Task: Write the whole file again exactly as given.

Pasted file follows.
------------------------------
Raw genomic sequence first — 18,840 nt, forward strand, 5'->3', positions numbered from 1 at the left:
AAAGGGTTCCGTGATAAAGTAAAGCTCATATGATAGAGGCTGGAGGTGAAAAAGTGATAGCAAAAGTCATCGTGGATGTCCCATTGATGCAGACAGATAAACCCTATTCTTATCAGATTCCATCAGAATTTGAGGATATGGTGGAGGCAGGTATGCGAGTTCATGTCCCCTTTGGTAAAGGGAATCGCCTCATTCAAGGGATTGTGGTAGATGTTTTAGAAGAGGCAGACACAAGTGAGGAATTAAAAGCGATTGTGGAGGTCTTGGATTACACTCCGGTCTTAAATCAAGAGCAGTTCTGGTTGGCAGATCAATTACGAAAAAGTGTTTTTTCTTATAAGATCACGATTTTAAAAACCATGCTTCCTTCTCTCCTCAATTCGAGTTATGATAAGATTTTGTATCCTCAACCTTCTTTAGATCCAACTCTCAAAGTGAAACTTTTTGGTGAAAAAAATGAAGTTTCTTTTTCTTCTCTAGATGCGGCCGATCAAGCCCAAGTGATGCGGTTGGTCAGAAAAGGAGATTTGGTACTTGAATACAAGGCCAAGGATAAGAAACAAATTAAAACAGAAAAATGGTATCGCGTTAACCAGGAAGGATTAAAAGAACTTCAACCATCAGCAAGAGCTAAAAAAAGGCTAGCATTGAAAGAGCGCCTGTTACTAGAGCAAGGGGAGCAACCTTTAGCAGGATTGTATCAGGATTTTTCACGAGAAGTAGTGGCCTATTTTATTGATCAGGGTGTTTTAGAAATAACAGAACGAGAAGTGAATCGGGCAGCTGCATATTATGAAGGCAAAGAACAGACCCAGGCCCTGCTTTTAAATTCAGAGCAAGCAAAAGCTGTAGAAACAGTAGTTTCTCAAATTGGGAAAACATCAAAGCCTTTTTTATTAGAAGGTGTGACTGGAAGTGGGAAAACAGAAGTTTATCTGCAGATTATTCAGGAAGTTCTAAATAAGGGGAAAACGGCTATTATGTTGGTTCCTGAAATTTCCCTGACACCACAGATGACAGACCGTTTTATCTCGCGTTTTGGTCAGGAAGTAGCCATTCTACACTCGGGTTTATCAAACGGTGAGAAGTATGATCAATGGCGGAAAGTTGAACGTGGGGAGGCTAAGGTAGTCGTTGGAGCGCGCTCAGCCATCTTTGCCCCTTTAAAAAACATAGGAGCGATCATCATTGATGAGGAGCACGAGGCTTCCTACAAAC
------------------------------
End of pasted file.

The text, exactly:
Raw genomic sequence first — 18,840 nt, forward strand, 5'->3', positions numbered from 1 at the left:
AAAGGGTTCCGTGATAAAGTAAAGCTCATATGATAGAGGCTGGAGGTGAAAAAGTGATAGCAAAAGTCATCGTGGATGTCCCATTGATGCAGACAGATAAACCCTATTCTTATCAGATTCCATCAGAATTTGAGGATATGGTGGAGGCAGGTATGCGAGTTCATGTCCCCTTTGGTAAAGGGAATCGCCTCATTCAAGGGATTGTGGTAGATGTTTTAGAAGAGGCAGACACAAGTGAGGAATTAAAAGCGATTGTGGAGGTCTTGGATTACACTCCGGTCTTAAATCAAGAGCAGTTCTGGTTGGCAGATCAATTACGAAAAAGTGTTTTTTCTTATAAGATCACGATTTTAAAAACCATGCTTCCTTCTCTCCTCAATTCGAGTTATGATAAGATTTTGTATCCTCAACCTTCTTTAGATCCAACTCTCAAAGTGAAACTTTTTGGTGAAAAAAATGAAGTTTCTTTTTCTTCTCTAGATGCGGCCGATCAAGCCCAAGTGATGCGGTTGGTCAGAAAAGGAGATTTGGTACTTGAATACAAGGCCAAGGATAAGAAACAAATTAAAACAGAAAAATGGTATCGCGTTAACCAGGAAGGATTAAAAGAACTTCAACCATCAGCAAGAGCTAAAAAAAGGCTAGCATTGAAAGAGCGCCTGTTACTAGAGCAAGGGGAGCAACCTTTAGCAGGATTGTATCAGGATTTTTCACGAGAAGTAGTGGCCTATTTTATTGATCAGGGTGTTTTAGAAATAACAGAACGAGAAGTGAATCGGGCAGCTGCATATTATGAAGGCAAAGAACAGACCCAGGCCCTGCTTTTAAATTCAGAGCAAGCAAAAGCTGTAGAAACAGTAGTTTCTCAAATTGGGAAAACATCAAAGCCTTTTTTATTAGAAGGTGTGACTGGAAGTGGGAAAACAGAAGTTTATCTGCAGATTATTCAGGAAGTTCTAAATAAGGGGAAAACGGCTATTATGTTGGTTCCTGAAATTTCCCTGACACCACAGATGACAGACCGTTTTATCTCGCGTTTTGGTCAGGAAGTAGCCATTCTACACTCGGGTTTATCAAACGGTGAGAAGTATGATCAATGGCGGAAAGTTGAACGTGGGGAGGCTAAGGTAGTCGTTGGAGCGCGCTCAGCCATCTTTGCCCCTTTAAAAAACATAGGAGCGATCATCATTGATGAGGAGCACGAGGCTTCCTACAAAC